According to Jennifer Duke, controversial superannuation reforms giving the federal government the ability to intervene in funds’ investment decisions are facing an uphill battle with crossbench MPs who say the changes hand too much power to the government. Bob Katter and Craig Kelly are two of them.
Scott Morrison’s chief of staff has ruled there isn’t strong evidence that media advisers gave negative briefings against the partner of former Liberal staffer Brittany Higgins after she made public allegations she had been raped. (That’s because the journos to whom the backgrounding was allegedly leaked have all not responded to questions because they don’t want to lose their sources.)
Penny Wong has said Morrison’s staff were not cleared over the Brittany Higgins backgrounding allegations.
Josh Butler writes that Brittany Higgins was apparently blindsided by the release of “malicious” content within a report that cleared the Prime Minister’s staff of running a background smear campaign against her partner.
And Michelle Grattan says the report from John Kunkel, Scott Morrison’s chief of staff, on whether the Prime Minister’s office briefed against Brittany Higgins’ partner David Sharaz has been drafted with Jesuitical subtlety.
Rob Harris tells us how more than 700 highly paid employees at NBN Co, the taxpayer-owned body which runs and operates the National Broadband Network, received average personal bonuses of $50,000 last year. So, is it only big bonuses on top of big salaries that will allow employees to do the job they were taken on for?
Government and private sector money must go into telecoms projects across Australia, writes Paul Budde who laments that internet access is still lacking in parts of Australia.
Nick Toscano and Mike Foley tell us that Snowy Hydro chief executive Paul Broad said the business case for Kurri Kurri forecast the “internal rate of return is double-digit”. Snowy was in commercially sensitive negotiations for turbines at the plant, Mr Broad said, but he committed to releasing the business case within two months.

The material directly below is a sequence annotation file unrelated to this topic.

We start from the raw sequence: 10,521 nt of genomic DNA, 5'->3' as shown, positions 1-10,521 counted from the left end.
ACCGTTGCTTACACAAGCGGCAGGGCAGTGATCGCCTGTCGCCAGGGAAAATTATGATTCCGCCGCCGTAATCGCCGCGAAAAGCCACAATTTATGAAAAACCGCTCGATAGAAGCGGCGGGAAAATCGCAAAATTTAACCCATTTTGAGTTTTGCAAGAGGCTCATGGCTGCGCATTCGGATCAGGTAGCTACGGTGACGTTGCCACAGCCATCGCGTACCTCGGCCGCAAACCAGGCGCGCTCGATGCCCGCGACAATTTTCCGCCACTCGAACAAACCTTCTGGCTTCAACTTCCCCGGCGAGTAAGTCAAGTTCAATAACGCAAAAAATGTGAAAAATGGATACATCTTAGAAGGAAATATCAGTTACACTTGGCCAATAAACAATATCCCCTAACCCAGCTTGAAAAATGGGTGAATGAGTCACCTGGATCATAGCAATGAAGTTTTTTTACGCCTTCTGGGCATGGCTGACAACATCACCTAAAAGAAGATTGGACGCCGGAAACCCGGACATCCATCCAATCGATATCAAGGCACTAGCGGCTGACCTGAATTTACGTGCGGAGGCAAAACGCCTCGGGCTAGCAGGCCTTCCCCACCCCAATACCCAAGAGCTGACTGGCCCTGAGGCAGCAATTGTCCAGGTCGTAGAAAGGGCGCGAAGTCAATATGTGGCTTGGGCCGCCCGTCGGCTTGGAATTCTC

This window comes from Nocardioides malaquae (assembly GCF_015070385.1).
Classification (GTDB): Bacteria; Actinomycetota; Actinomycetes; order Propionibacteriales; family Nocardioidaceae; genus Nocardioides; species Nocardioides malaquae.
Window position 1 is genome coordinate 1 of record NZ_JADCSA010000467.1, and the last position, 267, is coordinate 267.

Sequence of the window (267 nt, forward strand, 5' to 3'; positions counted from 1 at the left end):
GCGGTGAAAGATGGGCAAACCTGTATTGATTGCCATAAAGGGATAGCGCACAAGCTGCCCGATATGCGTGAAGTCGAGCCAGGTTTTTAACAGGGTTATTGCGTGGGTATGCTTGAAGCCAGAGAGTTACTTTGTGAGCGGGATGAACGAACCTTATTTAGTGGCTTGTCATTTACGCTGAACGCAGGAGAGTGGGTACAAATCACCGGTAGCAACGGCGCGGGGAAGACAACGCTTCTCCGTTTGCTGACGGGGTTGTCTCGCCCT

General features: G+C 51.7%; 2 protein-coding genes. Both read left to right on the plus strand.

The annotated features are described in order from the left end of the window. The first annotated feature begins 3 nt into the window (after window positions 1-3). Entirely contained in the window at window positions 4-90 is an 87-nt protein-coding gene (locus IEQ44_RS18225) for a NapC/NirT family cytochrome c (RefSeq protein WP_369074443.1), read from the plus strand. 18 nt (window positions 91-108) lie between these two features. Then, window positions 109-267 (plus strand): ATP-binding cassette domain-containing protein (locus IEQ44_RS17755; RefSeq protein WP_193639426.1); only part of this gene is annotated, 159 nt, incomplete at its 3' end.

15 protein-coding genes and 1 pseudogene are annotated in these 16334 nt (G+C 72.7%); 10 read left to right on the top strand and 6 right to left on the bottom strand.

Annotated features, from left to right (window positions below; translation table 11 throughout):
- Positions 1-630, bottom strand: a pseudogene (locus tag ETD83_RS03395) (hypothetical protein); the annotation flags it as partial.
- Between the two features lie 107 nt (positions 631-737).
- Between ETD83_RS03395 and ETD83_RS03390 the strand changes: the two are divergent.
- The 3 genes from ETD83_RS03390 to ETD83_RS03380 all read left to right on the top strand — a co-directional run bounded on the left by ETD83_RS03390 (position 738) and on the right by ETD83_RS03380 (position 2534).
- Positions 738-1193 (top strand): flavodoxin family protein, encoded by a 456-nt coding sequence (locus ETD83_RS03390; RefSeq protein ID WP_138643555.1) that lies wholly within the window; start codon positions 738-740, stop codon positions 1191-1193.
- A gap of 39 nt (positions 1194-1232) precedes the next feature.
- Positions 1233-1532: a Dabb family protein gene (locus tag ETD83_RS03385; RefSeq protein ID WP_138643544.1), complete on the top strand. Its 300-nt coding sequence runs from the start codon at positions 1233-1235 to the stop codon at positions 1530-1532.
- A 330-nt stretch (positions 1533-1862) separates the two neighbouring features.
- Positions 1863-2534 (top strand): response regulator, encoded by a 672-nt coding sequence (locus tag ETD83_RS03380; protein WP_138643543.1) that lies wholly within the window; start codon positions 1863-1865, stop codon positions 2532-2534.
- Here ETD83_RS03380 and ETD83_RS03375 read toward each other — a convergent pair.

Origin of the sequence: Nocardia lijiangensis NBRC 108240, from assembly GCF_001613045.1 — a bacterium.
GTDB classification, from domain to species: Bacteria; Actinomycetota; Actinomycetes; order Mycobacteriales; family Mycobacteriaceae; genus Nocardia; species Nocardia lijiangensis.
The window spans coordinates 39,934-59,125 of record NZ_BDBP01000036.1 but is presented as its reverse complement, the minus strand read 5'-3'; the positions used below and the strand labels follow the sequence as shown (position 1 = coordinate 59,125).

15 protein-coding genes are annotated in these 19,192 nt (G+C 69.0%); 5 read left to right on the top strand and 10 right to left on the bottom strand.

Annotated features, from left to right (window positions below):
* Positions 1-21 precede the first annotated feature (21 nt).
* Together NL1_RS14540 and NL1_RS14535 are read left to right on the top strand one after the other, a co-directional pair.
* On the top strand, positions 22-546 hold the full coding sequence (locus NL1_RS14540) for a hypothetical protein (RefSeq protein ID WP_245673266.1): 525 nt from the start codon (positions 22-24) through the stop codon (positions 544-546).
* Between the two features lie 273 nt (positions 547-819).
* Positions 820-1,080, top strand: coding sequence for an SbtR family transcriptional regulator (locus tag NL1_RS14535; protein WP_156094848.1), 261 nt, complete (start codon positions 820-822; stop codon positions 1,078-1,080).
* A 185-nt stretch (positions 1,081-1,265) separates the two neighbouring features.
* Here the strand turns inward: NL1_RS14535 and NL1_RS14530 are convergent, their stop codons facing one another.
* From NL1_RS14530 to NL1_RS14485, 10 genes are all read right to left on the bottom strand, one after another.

Matthew Elmas reports that fresh questions have emerged about whether Australia needs a new $600 million gas-fired power station after it was revealed an existing government-owned plant was not used during a recent spike in prices.
Foley writes that the Labor Party will oppose the federal government’s proposed changes to expand the remit of the Australian Renewable Energy Agency to allow it to fund fossil fuel technology including carbon capture and storage and “blue” hydrogen which is produced with gas.
The Morrison government is under increasing pressure to act on the climate crisis, with a new poll showing seven in 10 Australians want the Coalition to lock in stronger commitments in the lead-up to this year’s Glasgow summit. The Lowy Institute’s annual survey of sentiment on climate action finds strong domestic support for Australia committing to achieve net zero emissions by 2050 and majority support for a ban on new coalmines., explains Daniel Hurst.
Jenny Hocking declares that it is a national disgrace that the National Archives has turned to crowdfunding to save irreplaceable historic records.
Alan Fels opines that a mental healthcare levy the right move to fix a broken system.
A cynical Ross Gittins examines the government’s response to the Aged Care Royal Commission and concludes that adequate reform of the system has a long way to go. He says until it gets there, the critics are right to fear it will be only a few years before the system’s back in crisis.